It has begun building what it claims will be the best publicly available database of information about extremist groups and their supporters. The information will be provided to governments as well as the private sector, media and other outlets, organizers said.
Many Western diplomats are worried about the group’s apparently flush bank accounts and arsenals, a senior State Department official said. Some of the weapons were seized from the fleeing Iraqi Army, but many others are presumed to be provided to the group by supporters or purchased on the black market. The Islamic State is smuggling oil from seized facilities in northern Iraq and selling it in Turkey, the official said. Turkey has pledged to clamp down on that lucrative traffic, as well as the flow of weapons and foreign fighters across its porous border with Syria.
The official spoke on condition of anonymity because she was not authorized to discuss U.S. intelligence and other assessments of the militants on the record.
Gary Samore, formerly Obama’s top adviser on arms control and weapons of mass destruction, said although it has no power of enforcement, the new group has significant leverage over terror financiers or enablers. The threat of public exposure, with the resulting damage to professional reputations or the risk of prosecution, can stop businesses from making illicit deals or lessen the chances that foreign governments will look the other way, Samore said.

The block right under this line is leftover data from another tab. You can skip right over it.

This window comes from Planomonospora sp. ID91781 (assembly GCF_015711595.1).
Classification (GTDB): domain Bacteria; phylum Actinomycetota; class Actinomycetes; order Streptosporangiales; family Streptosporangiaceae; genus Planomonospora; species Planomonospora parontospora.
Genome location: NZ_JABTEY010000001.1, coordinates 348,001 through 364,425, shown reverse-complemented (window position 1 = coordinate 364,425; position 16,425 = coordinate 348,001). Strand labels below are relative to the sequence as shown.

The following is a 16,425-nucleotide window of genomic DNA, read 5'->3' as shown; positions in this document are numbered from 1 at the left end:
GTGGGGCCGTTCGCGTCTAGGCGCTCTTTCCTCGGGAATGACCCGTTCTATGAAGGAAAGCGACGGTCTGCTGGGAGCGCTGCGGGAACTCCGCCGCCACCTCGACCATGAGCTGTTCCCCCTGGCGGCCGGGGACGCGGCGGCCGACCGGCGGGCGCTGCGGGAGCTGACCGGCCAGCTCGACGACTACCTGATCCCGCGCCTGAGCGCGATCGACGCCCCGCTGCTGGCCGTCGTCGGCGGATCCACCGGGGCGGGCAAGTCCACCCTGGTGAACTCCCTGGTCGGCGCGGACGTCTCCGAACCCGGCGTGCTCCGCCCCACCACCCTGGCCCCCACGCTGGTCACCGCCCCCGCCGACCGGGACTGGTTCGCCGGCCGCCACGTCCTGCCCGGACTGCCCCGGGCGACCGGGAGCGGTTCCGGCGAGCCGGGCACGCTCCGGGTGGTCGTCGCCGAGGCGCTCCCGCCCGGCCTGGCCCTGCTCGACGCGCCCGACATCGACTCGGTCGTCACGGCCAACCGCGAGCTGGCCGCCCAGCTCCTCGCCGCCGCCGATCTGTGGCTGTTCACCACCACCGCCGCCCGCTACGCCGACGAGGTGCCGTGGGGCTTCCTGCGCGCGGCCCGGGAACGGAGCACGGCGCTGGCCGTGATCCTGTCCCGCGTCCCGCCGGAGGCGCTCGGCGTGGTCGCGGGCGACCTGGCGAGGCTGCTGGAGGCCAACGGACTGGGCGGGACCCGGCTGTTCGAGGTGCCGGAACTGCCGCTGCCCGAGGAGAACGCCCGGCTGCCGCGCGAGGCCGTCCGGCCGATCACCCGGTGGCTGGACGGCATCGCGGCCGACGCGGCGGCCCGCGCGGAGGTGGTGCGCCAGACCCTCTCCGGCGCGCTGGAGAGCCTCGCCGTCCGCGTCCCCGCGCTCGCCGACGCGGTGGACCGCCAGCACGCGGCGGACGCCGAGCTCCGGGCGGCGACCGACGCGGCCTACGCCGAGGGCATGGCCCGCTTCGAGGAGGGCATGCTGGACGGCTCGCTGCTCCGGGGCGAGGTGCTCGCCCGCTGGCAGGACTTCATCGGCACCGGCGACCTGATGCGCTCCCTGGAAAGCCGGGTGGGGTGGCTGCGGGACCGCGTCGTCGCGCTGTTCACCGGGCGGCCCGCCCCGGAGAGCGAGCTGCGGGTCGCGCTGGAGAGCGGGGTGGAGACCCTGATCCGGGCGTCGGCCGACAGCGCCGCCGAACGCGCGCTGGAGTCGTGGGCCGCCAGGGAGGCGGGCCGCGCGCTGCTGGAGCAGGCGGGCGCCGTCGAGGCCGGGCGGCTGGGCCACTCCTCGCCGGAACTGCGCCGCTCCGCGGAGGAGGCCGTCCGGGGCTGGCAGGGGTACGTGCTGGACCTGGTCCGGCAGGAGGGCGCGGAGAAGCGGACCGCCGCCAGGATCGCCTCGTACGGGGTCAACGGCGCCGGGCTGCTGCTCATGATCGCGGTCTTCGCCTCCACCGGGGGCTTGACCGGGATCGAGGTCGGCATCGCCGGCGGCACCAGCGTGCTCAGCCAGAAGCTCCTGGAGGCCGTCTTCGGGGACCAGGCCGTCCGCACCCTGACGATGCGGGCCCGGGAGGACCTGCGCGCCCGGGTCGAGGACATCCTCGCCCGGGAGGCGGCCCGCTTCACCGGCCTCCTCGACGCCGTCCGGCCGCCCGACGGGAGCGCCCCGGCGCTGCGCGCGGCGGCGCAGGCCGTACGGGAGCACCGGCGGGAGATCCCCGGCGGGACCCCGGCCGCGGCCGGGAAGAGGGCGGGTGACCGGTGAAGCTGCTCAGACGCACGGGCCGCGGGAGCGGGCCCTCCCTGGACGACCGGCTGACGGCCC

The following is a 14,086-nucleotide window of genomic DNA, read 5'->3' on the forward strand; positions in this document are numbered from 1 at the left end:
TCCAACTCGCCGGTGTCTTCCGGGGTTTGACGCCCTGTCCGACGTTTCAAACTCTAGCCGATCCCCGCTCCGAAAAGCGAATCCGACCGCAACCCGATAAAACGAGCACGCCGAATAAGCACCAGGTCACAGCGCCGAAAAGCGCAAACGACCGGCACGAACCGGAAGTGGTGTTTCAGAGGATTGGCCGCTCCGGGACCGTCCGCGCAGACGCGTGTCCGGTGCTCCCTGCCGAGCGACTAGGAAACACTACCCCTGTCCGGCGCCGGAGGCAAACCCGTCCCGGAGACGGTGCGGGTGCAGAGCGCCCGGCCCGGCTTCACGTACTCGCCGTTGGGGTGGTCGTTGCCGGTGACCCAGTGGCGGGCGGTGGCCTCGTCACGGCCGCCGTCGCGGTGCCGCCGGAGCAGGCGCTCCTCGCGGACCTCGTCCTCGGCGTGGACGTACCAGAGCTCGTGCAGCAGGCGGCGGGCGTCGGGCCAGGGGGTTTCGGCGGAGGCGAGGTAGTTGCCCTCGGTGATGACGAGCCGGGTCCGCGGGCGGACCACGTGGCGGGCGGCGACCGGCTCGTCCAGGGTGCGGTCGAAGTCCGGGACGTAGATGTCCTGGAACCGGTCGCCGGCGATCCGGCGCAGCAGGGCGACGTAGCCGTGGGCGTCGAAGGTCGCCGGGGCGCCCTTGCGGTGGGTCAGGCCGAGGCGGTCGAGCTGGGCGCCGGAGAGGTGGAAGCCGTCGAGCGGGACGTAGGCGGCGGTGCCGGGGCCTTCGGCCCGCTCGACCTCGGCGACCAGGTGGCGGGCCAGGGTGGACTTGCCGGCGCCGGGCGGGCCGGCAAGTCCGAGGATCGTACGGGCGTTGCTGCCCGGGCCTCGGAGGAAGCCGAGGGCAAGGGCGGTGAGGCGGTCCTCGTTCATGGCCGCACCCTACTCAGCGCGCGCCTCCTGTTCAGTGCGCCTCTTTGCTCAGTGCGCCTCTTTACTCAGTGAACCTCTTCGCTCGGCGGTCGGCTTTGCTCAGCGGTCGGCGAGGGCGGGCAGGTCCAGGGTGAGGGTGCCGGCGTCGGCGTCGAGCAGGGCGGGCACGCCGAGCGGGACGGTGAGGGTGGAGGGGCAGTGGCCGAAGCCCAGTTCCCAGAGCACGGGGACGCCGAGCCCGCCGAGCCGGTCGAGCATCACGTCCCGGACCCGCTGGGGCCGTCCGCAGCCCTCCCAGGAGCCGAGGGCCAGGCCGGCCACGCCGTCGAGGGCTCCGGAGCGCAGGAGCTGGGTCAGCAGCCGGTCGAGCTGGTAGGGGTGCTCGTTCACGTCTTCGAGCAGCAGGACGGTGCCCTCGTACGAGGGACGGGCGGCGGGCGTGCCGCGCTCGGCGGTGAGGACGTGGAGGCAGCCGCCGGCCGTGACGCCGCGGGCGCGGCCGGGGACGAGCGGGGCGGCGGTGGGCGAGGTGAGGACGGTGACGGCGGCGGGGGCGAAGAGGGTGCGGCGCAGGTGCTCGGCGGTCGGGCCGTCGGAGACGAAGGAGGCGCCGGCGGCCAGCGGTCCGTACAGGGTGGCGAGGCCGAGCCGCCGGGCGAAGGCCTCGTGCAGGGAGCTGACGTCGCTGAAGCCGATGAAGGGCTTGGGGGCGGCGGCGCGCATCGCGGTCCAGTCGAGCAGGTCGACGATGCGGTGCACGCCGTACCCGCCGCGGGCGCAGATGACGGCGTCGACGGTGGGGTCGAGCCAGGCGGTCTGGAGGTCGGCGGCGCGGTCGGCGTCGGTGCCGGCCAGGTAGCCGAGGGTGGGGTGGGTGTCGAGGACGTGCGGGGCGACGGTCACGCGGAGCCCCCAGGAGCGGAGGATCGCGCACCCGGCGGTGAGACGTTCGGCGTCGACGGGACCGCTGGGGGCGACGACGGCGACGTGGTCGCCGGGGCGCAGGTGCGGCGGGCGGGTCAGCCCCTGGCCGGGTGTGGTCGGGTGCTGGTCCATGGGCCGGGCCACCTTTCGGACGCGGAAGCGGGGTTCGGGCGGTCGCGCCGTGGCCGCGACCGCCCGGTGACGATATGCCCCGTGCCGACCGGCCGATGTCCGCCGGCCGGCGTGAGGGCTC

Qatar, Turkey and Saudi Arabia, all U.S. partners against the Islamic State, are among the governments that have failed to prevent private individuals from making donations to the group, current and former U.S. officials said.
“Frankly it’s not that easy to stop these financial transfers. It’s very, very difficult even if the government makes a sincere effort,” said Samore, now executive director of Harvard’s Belfer Center for Science and International Affairs. He is on the advisory board of the new organization.
Wallace would not disclose donors for either United Against Nuclear Iran or Counter Extremism Project. He said support for the new group comes from nonprofit entities and private individuals in the United States and elsewhere, and includes no U.S. or other government money such as foreign sovereign wealth funds.
United Against Nuclear Iran has strong ties to many pro-Israel groups, but the extent of its affiliation is unclear. It has worked alongside the Obama administration in identifying potential sanctions violations but also became a prominent and well-funded skeptic of the current strategy of rolling back sanctions in exchange for negotiated nuclear concessions.